Koenigsegg Regera grabs the 0-400-0 record back from Rimac
Getting from 0 to 400 km/h (249 mph) and back to a standstill as quickly as possible has become a hotly contested acceleration and braking benchmark for the world's fastest hypercars. It's not just a test of engine power and braking grip, it's also an extreme test of traction control, ABS, active aerodynamics and suspension systems.
And it's probably appropriate; a lot of multi-million dollar hypercars aren't focused on racetrack times, but they do offer 1,600-plus horsepower and outrageous top speeds. And since they're driven by, well, whoever can afford them rather than the world's most skilled drivers, the companies that make them do seem to feel an obligation to make extreme acceleration, high speeds and savage braking as easy, safe and computer-controlled as possible.
In 2017, Bugatti set a blistering 42-second 0-400-0 time with its high-tech Chiron. Just six years later, two of 2023's fastest cars have shaved more than 12 whole seconds off that time. The outgoing record holder: the 1,914-horsepower, all-electric Rimac Nevera, which broke this record, and 22 others, in a single day back in May.
The new record holder? Erm, it's the old record holder. The Koenigsegg Regera, an 1,800-horsepower luxury hybrid "megacar" running an extraordinary single-speed direct-drive transmission, set its last record in 2019, at 31.49 seconds.
Rimac's big day in May appears to have caused Christian Von Koenigsegg, the man with the best name in the business, to raise enough of an eyebrow to dust off a 4-year-old Regera and have another crack at it – on a better surface, apparently, and with the latest Michelin Cup2R tires.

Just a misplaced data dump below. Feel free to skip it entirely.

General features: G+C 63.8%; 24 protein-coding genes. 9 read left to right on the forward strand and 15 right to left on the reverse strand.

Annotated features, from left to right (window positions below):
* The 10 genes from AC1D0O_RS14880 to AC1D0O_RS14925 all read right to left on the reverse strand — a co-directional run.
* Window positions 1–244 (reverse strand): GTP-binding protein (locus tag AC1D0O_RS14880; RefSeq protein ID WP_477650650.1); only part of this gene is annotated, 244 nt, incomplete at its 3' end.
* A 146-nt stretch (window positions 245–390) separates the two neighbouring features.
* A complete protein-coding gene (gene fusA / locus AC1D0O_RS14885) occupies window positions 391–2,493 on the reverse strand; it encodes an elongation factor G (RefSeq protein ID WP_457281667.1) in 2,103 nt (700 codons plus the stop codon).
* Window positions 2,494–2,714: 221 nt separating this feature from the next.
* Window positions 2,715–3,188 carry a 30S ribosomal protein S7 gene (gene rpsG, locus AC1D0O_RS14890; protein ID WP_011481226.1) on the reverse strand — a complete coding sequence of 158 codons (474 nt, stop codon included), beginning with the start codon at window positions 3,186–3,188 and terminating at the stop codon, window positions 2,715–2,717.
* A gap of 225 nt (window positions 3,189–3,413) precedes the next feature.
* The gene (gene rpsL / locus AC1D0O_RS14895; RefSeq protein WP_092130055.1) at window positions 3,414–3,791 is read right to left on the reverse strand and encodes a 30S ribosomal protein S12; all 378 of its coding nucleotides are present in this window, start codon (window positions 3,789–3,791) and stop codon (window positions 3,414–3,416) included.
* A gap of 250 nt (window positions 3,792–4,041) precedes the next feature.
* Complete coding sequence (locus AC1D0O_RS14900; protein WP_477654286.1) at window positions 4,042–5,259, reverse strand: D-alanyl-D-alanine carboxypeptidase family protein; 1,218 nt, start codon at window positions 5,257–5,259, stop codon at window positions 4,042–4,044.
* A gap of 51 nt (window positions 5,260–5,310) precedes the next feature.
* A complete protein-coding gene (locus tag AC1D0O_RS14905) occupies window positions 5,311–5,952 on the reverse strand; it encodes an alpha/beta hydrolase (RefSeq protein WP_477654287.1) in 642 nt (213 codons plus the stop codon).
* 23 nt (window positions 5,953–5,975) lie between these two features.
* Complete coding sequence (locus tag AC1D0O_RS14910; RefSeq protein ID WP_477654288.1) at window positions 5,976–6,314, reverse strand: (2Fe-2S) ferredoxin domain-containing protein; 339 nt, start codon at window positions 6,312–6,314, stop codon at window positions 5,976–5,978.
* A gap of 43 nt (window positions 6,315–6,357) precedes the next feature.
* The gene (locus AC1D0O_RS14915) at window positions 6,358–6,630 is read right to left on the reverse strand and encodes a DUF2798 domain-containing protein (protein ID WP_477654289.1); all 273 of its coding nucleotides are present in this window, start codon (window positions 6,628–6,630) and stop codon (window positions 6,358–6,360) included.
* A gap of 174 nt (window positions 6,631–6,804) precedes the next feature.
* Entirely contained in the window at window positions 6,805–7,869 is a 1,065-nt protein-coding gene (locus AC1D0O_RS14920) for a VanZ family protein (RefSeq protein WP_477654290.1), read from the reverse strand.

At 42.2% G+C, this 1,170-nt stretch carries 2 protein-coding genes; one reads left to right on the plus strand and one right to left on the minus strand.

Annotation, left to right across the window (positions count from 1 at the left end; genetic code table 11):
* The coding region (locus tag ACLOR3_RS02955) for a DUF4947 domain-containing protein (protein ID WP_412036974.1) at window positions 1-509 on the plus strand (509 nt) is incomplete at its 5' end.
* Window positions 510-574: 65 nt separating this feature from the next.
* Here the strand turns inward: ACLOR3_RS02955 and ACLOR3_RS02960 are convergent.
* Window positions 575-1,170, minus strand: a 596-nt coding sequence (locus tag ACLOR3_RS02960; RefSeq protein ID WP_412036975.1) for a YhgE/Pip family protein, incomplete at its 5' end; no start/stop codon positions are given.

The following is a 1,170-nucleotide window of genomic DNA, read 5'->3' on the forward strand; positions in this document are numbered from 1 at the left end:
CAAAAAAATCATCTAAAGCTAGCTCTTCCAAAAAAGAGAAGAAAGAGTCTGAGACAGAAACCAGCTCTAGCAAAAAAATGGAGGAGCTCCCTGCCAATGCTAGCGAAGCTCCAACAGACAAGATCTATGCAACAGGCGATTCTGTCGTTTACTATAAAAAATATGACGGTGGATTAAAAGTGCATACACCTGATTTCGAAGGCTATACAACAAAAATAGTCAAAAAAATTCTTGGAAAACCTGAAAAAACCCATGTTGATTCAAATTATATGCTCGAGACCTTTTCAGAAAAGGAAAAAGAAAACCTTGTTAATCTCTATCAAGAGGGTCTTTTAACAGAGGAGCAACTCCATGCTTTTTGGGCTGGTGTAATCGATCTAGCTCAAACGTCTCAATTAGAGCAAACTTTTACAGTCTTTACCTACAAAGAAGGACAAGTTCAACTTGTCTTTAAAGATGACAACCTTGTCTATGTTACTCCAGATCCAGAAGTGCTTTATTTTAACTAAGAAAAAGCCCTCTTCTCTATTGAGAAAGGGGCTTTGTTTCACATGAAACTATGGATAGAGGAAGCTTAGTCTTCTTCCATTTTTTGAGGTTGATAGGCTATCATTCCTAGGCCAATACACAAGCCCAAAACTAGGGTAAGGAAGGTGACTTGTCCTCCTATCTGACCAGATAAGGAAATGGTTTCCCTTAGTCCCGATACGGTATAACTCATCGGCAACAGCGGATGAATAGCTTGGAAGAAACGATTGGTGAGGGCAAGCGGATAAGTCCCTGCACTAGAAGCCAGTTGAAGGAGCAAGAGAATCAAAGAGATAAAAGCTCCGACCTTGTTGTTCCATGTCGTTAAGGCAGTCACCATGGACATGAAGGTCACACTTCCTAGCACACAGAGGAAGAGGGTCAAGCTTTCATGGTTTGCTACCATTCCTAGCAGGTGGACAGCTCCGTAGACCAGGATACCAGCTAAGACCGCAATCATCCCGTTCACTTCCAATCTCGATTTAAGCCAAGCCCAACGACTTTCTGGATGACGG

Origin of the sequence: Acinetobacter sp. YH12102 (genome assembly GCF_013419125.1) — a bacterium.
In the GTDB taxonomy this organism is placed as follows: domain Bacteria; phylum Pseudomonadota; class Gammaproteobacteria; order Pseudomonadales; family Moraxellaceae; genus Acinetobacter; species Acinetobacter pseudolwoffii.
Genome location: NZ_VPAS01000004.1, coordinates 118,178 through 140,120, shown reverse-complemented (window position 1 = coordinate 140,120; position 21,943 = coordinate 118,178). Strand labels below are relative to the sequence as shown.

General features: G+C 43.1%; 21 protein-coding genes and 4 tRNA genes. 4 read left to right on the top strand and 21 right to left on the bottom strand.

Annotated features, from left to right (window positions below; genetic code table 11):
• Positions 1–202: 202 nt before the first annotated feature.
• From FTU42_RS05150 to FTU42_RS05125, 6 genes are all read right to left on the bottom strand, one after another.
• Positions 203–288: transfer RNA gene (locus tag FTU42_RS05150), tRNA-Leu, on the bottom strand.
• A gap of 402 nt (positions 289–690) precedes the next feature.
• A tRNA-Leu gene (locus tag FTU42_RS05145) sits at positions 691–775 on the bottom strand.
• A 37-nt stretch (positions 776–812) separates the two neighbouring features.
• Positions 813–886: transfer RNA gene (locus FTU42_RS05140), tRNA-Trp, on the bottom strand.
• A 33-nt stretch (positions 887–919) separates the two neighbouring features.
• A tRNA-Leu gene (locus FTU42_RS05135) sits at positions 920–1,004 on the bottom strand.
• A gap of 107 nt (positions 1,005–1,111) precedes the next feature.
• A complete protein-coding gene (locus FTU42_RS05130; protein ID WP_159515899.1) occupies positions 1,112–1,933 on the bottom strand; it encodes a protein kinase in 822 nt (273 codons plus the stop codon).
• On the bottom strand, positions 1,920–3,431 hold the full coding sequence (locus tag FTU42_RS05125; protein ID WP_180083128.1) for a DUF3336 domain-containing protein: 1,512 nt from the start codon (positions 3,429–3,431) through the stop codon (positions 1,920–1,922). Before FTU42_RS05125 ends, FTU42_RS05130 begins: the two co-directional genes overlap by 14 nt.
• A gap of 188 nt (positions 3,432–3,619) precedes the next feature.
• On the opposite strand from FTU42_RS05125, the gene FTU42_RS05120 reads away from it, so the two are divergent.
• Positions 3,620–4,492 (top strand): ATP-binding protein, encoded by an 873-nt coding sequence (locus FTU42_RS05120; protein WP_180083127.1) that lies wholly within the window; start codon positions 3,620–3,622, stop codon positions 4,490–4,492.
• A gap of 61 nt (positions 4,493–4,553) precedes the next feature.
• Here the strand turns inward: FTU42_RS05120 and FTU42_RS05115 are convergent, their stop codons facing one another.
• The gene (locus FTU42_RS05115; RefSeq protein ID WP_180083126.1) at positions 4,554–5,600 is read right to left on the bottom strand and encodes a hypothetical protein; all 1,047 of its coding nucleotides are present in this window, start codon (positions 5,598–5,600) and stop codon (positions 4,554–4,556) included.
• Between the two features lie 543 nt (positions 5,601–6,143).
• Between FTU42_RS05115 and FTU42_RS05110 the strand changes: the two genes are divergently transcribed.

It was worth the effort. With a brave test driver stomping one pedal, then another, the Regera hit 400 km/h in 20.68 seconds (0.64 seconds quicker than the Nevera), and pulled up to a complete stop a remarkable 8.13 seconds later, for a Racelogic-verified 28.81-second 0-400-0 time.
The Regera might struggle to beat the Rimac in a 0-400-0 duel; all-electric powertrains offer extreme grunt and acceleration early, while combustion engines tend to reign supreme as speeds get up into the sillier numbers.
Koenigsegg shoots for a little of both with the Regera, which uses about 700 horsepower's worth of electric shunt to get it off the line, and then adds in an 1,100-horsepower, 5.0-liter twin-turbo V8 connected directly to the rear wheels and geared to redline at 403 km/h (250.4 mph). It's a wild design, conceived to excel at exactly this kind of challenge.
"This specific record is one that means a lot to Koenigsegg, as it’s a record that covers every aspect of extreme performance,” said Christian von Koenigsegg in a press release. "The fact that the Regera can still surprise and amaze the automotive world after all this time is a testament not only to its timeless design, but to engineering and technology that was way ahead of the curve. It’s something that makes me extremely proud, and as the Jesko customer cars are being delivered, we can’t wait to show you what’s next.”
What's next indeed. That Jesko is designed to be a lot faster than the Regera – indeed, Koenigsegg has said it'll be the fastest car he ever makes. Its 1,600-horsepower full-combustion powertrain has several wildly innovative ideas sprinkled through it as well, and while we've seen the man himself give it a decent gumboot full, it hasn't yet gone out to set records. We wonder how it'll do.
Enjoy a video below.